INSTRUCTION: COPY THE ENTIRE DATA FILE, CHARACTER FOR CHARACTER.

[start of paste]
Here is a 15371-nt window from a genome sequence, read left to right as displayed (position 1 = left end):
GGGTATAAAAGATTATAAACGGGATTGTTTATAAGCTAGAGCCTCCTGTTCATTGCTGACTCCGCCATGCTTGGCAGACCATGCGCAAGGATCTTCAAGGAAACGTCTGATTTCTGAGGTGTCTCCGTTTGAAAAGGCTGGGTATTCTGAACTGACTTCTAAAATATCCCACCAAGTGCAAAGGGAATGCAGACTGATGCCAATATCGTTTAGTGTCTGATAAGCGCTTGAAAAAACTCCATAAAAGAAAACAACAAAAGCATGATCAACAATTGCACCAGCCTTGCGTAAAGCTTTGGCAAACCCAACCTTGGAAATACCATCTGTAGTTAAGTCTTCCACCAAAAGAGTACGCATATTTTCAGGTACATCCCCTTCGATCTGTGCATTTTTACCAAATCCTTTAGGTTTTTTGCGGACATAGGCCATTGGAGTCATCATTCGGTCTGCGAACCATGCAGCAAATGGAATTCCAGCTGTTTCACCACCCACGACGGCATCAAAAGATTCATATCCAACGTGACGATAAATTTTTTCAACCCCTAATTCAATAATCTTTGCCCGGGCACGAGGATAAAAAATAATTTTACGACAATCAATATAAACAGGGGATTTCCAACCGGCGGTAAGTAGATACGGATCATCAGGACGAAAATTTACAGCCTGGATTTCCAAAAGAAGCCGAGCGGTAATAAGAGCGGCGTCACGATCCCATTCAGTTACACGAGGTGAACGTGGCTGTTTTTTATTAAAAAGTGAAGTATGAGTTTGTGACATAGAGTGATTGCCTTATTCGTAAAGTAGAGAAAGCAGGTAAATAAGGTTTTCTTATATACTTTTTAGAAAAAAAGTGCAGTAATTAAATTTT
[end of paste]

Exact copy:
Here is a 15371-nt window from a genome sequence, read left to right as displayed (position 1 = left end):
GGGTATAAAAGATTATAAACGGGATTGTTTATAAGCTAGAGCCTCCTGTTCATTGCTGACTCCGCCATGCTTGGCAGACCATGCGCAAGGATCTTCAAGGAAACGTCTGATTTCTGAGGTGTCTCCGTTTGAAAAGGCTGGGTATTCTGAACTGACTTCTAAAATATCCCACCAAGTGCAAAGGGAATGCAGACTGATGCCAATATCGTTTAGTGTCTGATAAGCGCTTGAAAAAACTCCATAAAAGAAAACAACAAAAGCATGATCAACAATTGCACCAGCCTTGCGTAAAGCTTTGGCAAACCCAACCTTGGAAATACCATCTGTAGTTAAGTCTTCCACCAAAAGAGTACGCATATTTTCAGGTACATCCCCTTCGATCTGTGCATTTTTACCAAATCCTTTAGGTTTTTTGCGGACATAGGCCATTGGAGTCATCATTCGGTCTGCGAACCATGCAGCAAATGGAATTCCAGCTGTTTCACCACCCACGACGGCATCAAAAGATTCATATCCAACGTGACGATAAATTTTTTCAACCCCTAATTCAATAATCTTTGCCCGGGCACGAGGATAAAAAATAATTTTACGACAATCAATATAAACAGGGGATTTCCAACCGGCGGTAAGTAGATACGGATCATCAGGACGAAAATTTACAGCCTGGATTTCCAAAAGAAGCCGAGCGGTAATAAGAGCGGCGTCACGATCCCATTCAGTTACACGAGGTGAACGTGGCTGTTTTTTATTAAAAAGTGAAGTATGAGTTTGTGACATAGAGTGATTGCCTTATTCGTAAAGTAGAGAAAGCAGGTAAATAAGGTTTTCTTATATACTTTTTAGAAAAAAAGTGCAGTAATTAAATTTT